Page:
The United Arab Emirates has sent its first astronaut into space. This is a step in a new, ambitious, oil-rich space program the size of Maine south of the Persian Gulf. Next year, he plans to send a robotic spacecraft to Mars, with his leaders talking about colonizing the red planet a century later.
Emirates authorities hope the space will inspire and train a generation of engineers and scientists who can help prepare the country for the future after oil.
Hazzaa al-Mansoori A former Emirati F-16 pilot, launched for the International Space Station in a Soyuz capsule from a Russian space port in Kazakhstan on Wednesday. Also on board were Jessica Meir of NASA and Oleg Fiddler of Russia. After a quick, six-hour journey, the spacecraft docks at the station at 3:42 pm Eastern Time.
Hours before the launch, Mr. Al Mansori also tweeted about his
] The station will be crowded over the next eight days with nine occupants, before three of them, including Mr. Al Mansori, return to Earth on October 3.
Why did the UAE send an astronaut to space?
During his orbit, Mr. Al Mansori is to assist in conducting a series of experiments and touring the space station in Arabic.
But his journey will also highlight new opportunities for countries wishing to enter the space race. Emirates is not part of a consortium of countries participating in the International Space Station. Two years ago, the nation also had no astronauts.
In December 2017, Sheikh Mohammed bin Rashid al-Maktoum, the ruler of Dubai, who is one of the seven sheikhs making up the UAE, posted on the nation's Twitter plans to launch a human space flight program.
Without missiles or its own spacecraft, Mohammed bin Rashid Space Center in Dubai purchased a Union space from a Russian space agency in the same way that wealthy space tourists also purchased trips to the space station. Therefore, NASA refers to Mr. Al Mansouri as a "space flight participant" and not as a professional astronaut.
The price has not been disclosed publicly.
Of the more than 4,000 candidates seeking to fill Union headquarters, the Space Center selected two: Mr. Al Mansori and his reserve, Sultan al-Nayadi.
Mr. Al-Mansori, 35, is a father of four years.
The two head to Russia for training, including outdoor survival skills, in case the Soyuz return capsule lands far off course. Mr. Al Mansori posted on Twitter his experiences with astronauts, especially in Arabic, sometimes in English:
Some of the experiments that Mr. Al Mansori will conduct are already waiting for him in the space station. NanoRacks, a Houston-based company, has partnered with Mohammed bin Rashid Space Center in a competition that selected 32 experiments from students in the Emirates studying the effects of weightlessness on materials of such as sand, steel, corn oil, cement and eggs are white.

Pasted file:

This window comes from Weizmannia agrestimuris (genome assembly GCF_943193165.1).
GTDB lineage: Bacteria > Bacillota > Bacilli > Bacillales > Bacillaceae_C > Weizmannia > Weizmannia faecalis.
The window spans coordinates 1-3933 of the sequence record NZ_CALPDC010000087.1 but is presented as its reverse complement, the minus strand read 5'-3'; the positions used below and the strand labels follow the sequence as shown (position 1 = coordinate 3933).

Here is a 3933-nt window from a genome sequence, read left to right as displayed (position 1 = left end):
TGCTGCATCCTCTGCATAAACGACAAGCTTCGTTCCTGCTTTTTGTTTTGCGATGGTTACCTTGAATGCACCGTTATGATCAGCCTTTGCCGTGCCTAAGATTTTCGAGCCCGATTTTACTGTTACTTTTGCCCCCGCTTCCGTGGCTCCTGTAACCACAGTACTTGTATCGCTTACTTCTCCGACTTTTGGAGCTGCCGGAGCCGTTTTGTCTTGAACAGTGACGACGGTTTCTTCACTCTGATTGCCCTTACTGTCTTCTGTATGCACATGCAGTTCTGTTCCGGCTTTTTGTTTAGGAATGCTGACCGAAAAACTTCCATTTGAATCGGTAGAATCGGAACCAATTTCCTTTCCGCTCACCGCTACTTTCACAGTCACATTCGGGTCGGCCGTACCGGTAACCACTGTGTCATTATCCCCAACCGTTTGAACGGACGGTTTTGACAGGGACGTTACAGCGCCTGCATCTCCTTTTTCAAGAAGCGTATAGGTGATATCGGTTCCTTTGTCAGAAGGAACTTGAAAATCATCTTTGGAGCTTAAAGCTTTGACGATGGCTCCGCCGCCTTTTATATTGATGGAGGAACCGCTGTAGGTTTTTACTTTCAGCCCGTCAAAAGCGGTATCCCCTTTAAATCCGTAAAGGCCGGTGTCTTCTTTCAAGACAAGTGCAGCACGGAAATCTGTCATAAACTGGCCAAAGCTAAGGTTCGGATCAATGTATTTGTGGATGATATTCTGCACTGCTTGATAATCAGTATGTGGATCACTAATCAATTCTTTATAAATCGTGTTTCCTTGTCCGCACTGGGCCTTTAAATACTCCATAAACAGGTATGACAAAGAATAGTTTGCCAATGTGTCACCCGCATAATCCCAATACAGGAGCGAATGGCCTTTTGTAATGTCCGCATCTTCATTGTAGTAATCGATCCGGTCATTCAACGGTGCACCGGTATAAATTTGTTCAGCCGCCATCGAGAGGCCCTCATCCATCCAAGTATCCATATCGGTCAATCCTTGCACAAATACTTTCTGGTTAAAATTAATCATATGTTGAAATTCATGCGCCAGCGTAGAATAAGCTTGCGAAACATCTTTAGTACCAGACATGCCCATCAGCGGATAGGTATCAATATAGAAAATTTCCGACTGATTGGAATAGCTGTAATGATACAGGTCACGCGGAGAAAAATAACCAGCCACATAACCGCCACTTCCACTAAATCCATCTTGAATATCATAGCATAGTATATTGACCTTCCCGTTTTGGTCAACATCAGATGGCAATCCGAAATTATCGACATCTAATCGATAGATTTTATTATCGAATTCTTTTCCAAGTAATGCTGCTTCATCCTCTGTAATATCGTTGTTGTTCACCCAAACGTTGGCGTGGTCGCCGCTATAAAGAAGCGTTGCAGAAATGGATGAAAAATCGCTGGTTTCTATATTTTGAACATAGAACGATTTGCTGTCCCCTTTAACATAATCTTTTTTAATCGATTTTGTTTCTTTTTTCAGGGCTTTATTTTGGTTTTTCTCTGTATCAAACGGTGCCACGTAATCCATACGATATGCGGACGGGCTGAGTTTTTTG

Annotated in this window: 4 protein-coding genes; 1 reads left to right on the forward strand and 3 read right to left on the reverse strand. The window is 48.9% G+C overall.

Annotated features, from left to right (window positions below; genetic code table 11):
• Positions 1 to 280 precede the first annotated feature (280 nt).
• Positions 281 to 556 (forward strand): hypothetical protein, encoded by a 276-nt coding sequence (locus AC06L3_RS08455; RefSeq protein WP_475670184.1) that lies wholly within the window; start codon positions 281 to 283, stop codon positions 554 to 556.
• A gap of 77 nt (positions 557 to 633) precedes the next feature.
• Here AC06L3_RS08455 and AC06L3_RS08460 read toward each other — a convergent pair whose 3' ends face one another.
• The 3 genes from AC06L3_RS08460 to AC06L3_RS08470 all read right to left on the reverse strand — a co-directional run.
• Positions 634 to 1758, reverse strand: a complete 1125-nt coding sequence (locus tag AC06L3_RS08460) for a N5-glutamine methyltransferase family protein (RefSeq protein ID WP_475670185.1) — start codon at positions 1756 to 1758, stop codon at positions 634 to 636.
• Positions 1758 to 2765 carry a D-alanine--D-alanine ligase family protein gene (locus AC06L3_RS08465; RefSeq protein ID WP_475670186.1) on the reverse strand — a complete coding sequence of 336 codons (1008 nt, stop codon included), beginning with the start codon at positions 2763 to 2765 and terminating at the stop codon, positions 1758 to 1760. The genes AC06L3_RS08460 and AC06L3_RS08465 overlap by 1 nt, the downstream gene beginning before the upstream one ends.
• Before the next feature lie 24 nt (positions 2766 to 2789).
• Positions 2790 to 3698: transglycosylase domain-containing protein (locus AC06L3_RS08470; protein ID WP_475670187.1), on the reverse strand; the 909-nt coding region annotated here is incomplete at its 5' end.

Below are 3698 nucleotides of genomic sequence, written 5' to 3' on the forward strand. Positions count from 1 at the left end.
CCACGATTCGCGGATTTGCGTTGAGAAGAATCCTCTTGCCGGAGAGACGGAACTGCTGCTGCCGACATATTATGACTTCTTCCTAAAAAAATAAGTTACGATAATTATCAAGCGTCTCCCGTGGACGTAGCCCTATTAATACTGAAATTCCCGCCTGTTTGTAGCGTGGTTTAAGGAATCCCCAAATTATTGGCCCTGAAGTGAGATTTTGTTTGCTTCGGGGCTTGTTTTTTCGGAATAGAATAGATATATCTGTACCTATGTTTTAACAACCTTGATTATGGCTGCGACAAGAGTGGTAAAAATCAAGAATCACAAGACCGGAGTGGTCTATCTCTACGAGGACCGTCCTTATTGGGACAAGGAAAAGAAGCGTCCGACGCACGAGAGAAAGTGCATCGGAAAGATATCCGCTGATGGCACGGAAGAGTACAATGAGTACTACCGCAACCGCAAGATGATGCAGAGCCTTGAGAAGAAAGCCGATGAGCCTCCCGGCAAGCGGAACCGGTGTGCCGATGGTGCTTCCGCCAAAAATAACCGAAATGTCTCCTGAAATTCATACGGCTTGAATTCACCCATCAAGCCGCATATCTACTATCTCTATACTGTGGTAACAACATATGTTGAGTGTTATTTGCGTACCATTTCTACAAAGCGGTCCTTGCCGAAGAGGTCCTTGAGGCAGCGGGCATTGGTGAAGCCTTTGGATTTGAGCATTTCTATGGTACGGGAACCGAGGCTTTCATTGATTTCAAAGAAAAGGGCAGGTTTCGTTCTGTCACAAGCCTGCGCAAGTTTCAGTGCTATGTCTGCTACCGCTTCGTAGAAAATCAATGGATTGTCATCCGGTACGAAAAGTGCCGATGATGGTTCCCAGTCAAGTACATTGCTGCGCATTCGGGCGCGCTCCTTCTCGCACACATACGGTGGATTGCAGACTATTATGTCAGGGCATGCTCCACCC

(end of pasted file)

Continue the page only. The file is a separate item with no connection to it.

Additional experiments with Emirati include one oil-based emulsification study in a weightless environment, as well as a second seed germination of a palm tree in the country.
What other plans does the UAE make?
NanoRacks announced last week that it would open an office in Abu Dhabi, the largest emirate.
"They are seriously striving to become a space state," says Jeffrey Manber, CEO of NanoRacks. "I also like the fact that they are comfortable working with Russia, they are comfortable working with China and are comfortable working with the US and the European Space Agency. I think this is a model for the future. "
Euroconsult, an international space consultancy firm, announced that last year the Emirates spent $ 383 million on space. This is far less than the nearly $ 41 billion spent by the United States or even $ 1.5 billion from India, but more than that spent by Canada.
Virgin Galactic signed a memorandum of understanding in March for the United Arab Emirates space agency, which aims
The following year, the Emirates intends to launch its mission on Mars, a spaceship called Hope. The probe on top of a Japanese rocket should carry five instruments that should investigate the loss of hydrogen and oxygen gases from the upper Martian atmosphere.
For Hope, the Emirates works with three US universities: the University of Colorado, Arizona State University and the University of California, Berkeley.
Who were previously astronauts from the Arab world?
Sultan bin Salman Al Saud, a member of the Saudi Arabian royal family, was the first Arab and Muslim to go into space as a member of NASA's Space Shuttle Mission in 1985. He now heads the Saudi Space Agency.
Mohammed Ahmed Faris, Syrian military pilot, flew to Russian space station Mir in 1987